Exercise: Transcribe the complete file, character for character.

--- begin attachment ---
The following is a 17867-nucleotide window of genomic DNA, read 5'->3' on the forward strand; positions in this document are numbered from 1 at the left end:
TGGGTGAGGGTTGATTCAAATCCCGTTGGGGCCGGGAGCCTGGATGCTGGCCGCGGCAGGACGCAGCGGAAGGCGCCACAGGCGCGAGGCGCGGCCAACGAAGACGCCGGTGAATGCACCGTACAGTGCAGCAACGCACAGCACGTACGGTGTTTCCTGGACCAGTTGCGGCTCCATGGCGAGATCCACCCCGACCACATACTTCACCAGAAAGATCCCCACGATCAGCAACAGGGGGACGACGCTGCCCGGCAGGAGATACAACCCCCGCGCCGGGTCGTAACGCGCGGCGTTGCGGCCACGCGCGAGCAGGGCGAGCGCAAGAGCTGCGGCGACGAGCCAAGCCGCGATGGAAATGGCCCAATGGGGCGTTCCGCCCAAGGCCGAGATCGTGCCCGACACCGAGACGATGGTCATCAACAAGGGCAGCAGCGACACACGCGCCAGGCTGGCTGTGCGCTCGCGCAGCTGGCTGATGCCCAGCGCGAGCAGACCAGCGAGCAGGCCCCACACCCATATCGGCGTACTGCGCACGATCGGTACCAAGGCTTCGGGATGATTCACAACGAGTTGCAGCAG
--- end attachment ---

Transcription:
The following is a 17867-nucleotide window of genomic DNA, read 5'->3' on the forward strand; positions in this document are numbered from 1 at the left end:
TGGGTGAGGGTTGATTCAAATCCCGTTGGGGCCGGGAGCCTGGATGCTGGCCGCGGCAGGACGCAGCGGAAGGCGCCACAGGCGCGAGGCGCGGCCAACGAAGACGCCGGTGAATGCACCGTACAGTGCAGCAACGCACAGCACGTACGGTGTTTCCTGGACCAGTTGCGGCTCCATGGCGAGATCCACCCCGACCACATACTTCACCAGAAAGATCCCCACGATCAGCAACAGGGGGACGACGCTGCCCGGCAGGAGATACAACCCCCGCGCCGGGTCGTAACGCGCGGCGTTGCGGCCACGCGCGAGCAGGGCGAGCGCAAGAGCTGCGGCGACGAGCCAAGCCGCGATGGAAATGGCCCAATGGGGCGTTCCGCCCAAGGCCGAGATCGTGCCCGACACCGAGACGATGGTCATCAACAAGGGCAGCAGCGACACACGCGCCAGGCTGGCTGTGCGCTCGCGCAGCTGGCTGATGCCCAGCGCGAGCAGACCAGCGAGCAGGCCCCACACCCATATCGGCGTACTGCGCACGATCGGTACCAAGGCTTCGGGATGATTCACAACGAGTTGCAGCAG